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Sunday, July 17, 2011

ATi/AMD AVIVO Video Converter - GPU "hardware-accelerated" encoder: June 2011 update

It is July, but I typed June, because I tested the June drivers and the July drivers were not out yet.

AVIVO... ATi claimed it was their version of hardware-accelerated encoding using the GPU. The first versions were exposed to be CPU-only after they were hacked for use with other brands of GPUs, including Intel's integrated graphics. Sure it was fast, but it was CPU-only, and the quality sucked.

After some time, ATi/AMD released an update to the AVIVO Video Converter which is locked for use with HD4600-series and better cards, again promising GPU acceleration. Restricting access to it for users with older, slower cards could mean either a genuine hardware update, or another attempt to smokescreen people into thinking that way, and preventing owner of slower cards from discovering the obvious truth when their HD2000-series cards accelerated as much as a spanking new and fast (at that time) HD4850.

Due to the lack of available hardware (more than one card capable of the acceleration), I will not aim to prove if this hardware-acceleration is true or yet another bullsh*t this time. (Underclocking the GPU does not help, because GPU usage is never full and the GPU rarely increases speed from the idling state when encoding. Though that should tell you about the truthfulness of the claim.)

Instead, I shall look at, again, if this program really works or is just a piece of crap repackaged to smoke the shareholders.

Here we have the AVIVO Video Converter completing an encode as per normal. Phenom II with 3 cores at 2.8GHz, and HD5670.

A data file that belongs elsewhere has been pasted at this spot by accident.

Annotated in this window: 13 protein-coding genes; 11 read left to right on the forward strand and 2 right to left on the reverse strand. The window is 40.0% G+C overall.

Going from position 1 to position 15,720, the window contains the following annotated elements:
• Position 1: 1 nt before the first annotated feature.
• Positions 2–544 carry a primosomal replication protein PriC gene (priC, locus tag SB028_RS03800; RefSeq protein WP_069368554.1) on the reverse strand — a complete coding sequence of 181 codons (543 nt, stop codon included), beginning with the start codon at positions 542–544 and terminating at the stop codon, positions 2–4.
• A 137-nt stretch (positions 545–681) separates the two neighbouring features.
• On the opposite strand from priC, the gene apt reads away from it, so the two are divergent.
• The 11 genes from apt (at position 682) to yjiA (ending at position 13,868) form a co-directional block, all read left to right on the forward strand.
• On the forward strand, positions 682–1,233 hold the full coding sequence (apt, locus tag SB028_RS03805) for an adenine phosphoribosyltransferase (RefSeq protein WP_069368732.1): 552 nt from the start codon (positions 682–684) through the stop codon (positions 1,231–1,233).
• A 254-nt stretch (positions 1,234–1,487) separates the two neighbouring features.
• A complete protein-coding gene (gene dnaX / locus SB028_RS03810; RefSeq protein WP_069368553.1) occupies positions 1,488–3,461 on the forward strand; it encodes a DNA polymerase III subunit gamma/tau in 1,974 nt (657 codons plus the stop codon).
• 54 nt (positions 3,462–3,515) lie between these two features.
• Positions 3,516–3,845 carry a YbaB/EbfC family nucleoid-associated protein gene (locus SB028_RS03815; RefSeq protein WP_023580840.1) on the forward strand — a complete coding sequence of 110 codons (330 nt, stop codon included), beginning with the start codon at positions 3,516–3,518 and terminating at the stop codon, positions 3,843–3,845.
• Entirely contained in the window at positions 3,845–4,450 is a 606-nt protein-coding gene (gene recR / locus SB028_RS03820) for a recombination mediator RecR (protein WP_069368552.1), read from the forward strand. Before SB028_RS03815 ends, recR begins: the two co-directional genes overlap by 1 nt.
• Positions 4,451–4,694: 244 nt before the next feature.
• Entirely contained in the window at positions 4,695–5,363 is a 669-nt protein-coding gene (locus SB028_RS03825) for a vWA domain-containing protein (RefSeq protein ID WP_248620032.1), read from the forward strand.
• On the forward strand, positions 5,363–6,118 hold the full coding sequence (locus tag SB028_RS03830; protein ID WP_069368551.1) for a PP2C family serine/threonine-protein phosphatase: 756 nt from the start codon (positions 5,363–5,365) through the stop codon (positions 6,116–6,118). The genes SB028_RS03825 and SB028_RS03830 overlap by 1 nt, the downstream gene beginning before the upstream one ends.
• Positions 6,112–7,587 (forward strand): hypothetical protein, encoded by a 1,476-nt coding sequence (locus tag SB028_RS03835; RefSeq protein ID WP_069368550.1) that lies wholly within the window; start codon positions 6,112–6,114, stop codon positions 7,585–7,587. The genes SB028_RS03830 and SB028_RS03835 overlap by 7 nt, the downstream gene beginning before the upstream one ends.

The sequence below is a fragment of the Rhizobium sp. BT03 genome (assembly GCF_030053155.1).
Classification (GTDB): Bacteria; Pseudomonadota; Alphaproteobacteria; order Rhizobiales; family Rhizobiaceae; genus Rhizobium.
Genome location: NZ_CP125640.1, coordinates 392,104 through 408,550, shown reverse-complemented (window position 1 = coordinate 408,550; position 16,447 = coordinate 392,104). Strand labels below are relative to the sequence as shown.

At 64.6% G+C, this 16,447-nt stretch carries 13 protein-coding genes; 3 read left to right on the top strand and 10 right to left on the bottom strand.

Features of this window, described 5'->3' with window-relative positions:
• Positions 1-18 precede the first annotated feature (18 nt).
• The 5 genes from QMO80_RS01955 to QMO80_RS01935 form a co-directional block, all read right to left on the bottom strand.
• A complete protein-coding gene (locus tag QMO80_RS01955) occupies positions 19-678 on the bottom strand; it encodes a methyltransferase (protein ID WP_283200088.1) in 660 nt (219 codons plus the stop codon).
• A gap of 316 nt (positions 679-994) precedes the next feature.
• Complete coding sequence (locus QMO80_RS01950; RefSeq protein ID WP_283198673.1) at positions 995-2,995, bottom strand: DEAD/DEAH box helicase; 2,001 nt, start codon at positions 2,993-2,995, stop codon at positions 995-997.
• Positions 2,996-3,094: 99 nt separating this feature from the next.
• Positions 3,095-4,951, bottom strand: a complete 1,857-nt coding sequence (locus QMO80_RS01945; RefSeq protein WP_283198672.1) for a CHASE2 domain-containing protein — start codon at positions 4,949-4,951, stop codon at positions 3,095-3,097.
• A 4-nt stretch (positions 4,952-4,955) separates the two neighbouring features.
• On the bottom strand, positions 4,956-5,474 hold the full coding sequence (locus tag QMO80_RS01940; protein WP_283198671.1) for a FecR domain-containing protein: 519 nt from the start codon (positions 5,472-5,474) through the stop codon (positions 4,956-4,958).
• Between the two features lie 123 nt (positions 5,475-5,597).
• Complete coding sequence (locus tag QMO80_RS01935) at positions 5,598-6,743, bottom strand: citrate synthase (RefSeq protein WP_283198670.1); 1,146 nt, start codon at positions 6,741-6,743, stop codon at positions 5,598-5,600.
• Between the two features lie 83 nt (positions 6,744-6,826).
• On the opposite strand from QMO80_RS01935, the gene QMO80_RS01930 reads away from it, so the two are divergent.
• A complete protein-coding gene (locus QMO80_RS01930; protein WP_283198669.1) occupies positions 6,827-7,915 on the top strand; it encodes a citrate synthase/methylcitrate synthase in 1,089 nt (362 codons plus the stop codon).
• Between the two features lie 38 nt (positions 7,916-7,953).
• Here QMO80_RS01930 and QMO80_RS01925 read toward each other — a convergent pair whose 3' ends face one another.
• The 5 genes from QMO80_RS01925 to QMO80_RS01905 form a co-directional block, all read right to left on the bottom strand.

Note the GPU load. Pretty much minimal. And look at the CPU usage history. Just strange.

Now we have the AVIVO Video Converter complete the same encode but with the CPU locked at 800MHz:

The much longer time indicates it is CPU-limited in this case. So does the super-low GPU load graph.


1) 800MHz resulted in a time taken that is 2.55 times that of 2.8GHz. 2.8/0.8, however, gives 3.5.
2) Not one of the CPU cores was at or near 100% in either scenario.

I suspect there is GPU hardware acceleration, but latency resulted in both the CPU and GPU waiting and doing nothing. It is also possible that the GPU accelerates only specific parts of the whole transcoding process, like resizing and decoding, so for the other parts it remain CPU-limited. The GPU did increase to max speed in the first encode with the CPU at 2.8GHz and possibly be GPU-limited, but with the CPU at 800MHz, the GPU didn't even care.

So what exactly is happening in the GPU? I don't know, and I said I am not going to find out.

But lets look at if the program really works. As in, it produces something good enough to justify its existence.

40 seconds, or double real-time speed for a 720p H.264 encode with resizing involved is still too good to be true even today. Well the first versions of AVIVO did show us that it is possible, but video encoding is always a trade-off between speed and image quality (or compression ratio), and AVIVO is the best example of that.